Paycheck Protection Program Update: Loan Forgiveness Applications
In new Interim Final Rules released on August 24, 2020, the U.S. Small Business Administration has issued new guidelines regarding the forgiveness of Paycheck Protection Program ("PPP") loans. These new guidelines are summarized below. As a result of these and other new directives being issued on a frequent and unpredictable basis, our recommendation is to delay submitting any forgiveness application with your financial institution until the forgiveness rules come into clearer focus. In our opinion, it is very likely that the forgiveness rules will change between now and the end of the year. In general, a forgiveness application should be filed within 10 months after the end of the applicable "covered period."
Previous rules set a cap on the amount of loan forgiveness available with respect to the compensation of an owner-employee of a C-Corporation or S-Corporation borrower. In the August 24 guidance, the SBA clarified that owner-employee status is not triggered unless a particular individual owns 5% or more of the corporate borrower. This new position is intended to grant leniency to those owner-employees who have no meaningful ability to influence decisions over how loan proceeds are allocated. The forgivable amount for compensation of owner-employees with a 5% or greater ownership stake in a corporate borrower is more limited than the forgivable amount of compensation for non-owner-employees.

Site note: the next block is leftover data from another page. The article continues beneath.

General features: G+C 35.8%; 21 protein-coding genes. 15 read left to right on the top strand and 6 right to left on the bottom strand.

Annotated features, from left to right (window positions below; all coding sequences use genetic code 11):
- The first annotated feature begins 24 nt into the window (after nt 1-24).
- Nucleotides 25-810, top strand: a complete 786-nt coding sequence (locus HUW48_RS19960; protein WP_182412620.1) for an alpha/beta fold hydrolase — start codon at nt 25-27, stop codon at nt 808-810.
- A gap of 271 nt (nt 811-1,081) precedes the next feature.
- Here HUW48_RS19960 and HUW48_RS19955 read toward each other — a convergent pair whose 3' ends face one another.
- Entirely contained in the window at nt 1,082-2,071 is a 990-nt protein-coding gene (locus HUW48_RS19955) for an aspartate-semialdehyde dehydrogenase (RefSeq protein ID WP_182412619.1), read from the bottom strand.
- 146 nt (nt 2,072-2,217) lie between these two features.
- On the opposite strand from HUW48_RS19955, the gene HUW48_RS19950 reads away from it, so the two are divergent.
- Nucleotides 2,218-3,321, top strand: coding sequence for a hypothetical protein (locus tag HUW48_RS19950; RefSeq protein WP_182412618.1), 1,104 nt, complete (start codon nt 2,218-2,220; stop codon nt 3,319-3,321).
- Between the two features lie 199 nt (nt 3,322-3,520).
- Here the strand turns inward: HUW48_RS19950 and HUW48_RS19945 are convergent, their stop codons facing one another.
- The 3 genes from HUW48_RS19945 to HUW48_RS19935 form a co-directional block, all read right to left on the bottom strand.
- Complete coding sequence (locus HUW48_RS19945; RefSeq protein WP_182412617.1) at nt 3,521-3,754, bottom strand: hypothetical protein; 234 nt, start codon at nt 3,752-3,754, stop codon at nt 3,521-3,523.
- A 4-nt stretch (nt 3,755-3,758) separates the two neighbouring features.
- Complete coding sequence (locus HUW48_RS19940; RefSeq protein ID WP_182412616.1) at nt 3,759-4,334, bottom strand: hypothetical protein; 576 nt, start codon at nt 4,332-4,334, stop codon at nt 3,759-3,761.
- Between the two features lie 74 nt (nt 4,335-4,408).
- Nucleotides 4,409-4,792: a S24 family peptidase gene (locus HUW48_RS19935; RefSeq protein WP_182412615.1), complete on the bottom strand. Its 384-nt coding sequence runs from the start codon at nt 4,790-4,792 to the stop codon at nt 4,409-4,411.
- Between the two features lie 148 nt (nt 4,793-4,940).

- Loan Forgiveness for Expenses of Subtenant
The amount of PPP loan forgiveness may not include any amount attributable to the business operation of a borrower's subtenant. For example, if a borrower rents an office building for $10,000 per month and subleases a portion of the building for $2,500 per month to another party, only $7,500 per month is eligible for forgiveness.
- Related Party Expenses
Rent payments made to related parties, during the "covered period," are eligible for forgiveness provided that (i) the amount of loan forgiveness requested for rent or lease payments to a related party is no more than the amount of the mortgage interest owned on the property, and (ii) the lease and the mortgage were entered into prior to February 15, 2020. For practical purposes, this means rent payments to a related landlord are not are not eligible for forgiveness if the property is owned outright (i.e., the owner is paying no mortgage interest on the property). Any common ownership of the tenant and the landlord will create related parties.
Please note that this summary is for your general information and is not legal or tax advice. If you have any questions of if you would like specific guidance as to how we may be able to assist you in your particular situation, please contact us.
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